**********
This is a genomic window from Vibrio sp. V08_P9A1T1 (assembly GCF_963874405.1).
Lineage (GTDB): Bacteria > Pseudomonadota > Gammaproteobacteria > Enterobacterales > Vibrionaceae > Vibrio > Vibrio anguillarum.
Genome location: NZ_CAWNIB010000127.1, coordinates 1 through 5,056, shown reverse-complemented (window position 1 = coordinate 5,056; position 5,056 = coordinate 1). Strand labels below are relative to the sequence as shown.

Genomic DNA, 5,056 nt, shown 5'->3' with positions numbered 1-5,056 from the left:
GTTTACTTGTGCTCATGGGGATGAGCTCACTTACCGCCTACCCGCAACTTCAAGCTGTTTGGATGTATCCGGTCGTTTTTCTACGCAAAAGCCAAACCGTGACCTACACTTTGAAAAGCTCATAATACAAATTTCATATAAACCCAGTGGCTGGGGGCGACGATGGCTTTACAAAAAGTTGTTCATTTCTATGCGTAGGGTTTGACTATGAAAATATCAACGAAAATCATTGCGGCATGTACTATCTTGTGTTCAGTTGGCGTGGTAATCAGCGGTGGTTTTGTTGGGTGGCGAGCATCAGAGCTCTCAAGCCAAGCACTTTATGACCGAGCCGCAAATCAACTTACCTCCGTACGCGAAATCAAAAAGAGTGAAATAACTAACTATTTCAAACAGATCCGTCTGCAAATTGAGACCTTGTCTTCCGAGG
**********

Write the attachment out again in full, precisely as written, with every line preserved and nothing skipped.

This is a genomic window from Vibrio sp. V08_P9A1T1 (assembly GCF_963874405.1).
Lineage (GTDB): Bacteria > Pseudomonadota > Gammaproteobacteria > Enterobacterales > Vibrionaceae > Vibrio > Vibrio anguillarum.
Genome location: NZ_CAWNIB010000127.1, coordinates 1 through 5,056, shown reverse-complemented (window position 1 = coordinate 5,056; position 5,056 = coordinate 1). Strand labels below are relative to the sequence as shown.

Genomic DNA, 5,056 nt, shown 5'->3' with positions numbered 1-5,056 from the left:
GTTTACTTGTGCTCATGGGGATGAGCTCACTTACCGCCTACCCGCAACTTCAAGCTGTTTGGATGTATCCGGTCGTTTTTCTACGCAAAAGCCAAACCGTGACCTACACTTTGAAAAGCTCATAATACAAATTTCATATAAACCCAGTGGCTGGGGGCGACGATGGCTTTACAAAAAGTTGTTCATTTCTATGCGTAGGGTTTGACTATGAAAATATCAACGAAAATCATTGCGGCATGTACTATCTTGTGTTCAGTTGGCGTGGTAATCAGCGGTGGTTTTGTTGGGTGGCGAGCATCAGAGCTCTCAAGCCAAGCACTTTATGACCGAGCCGCAAATCAACTTACCTCCGTACGCGAAATCAAAAAGAGTGAAATAACTAACTATTTCAAACAGATCCGTCTGCAAATTGAGACCTTGTCTTCCGAGG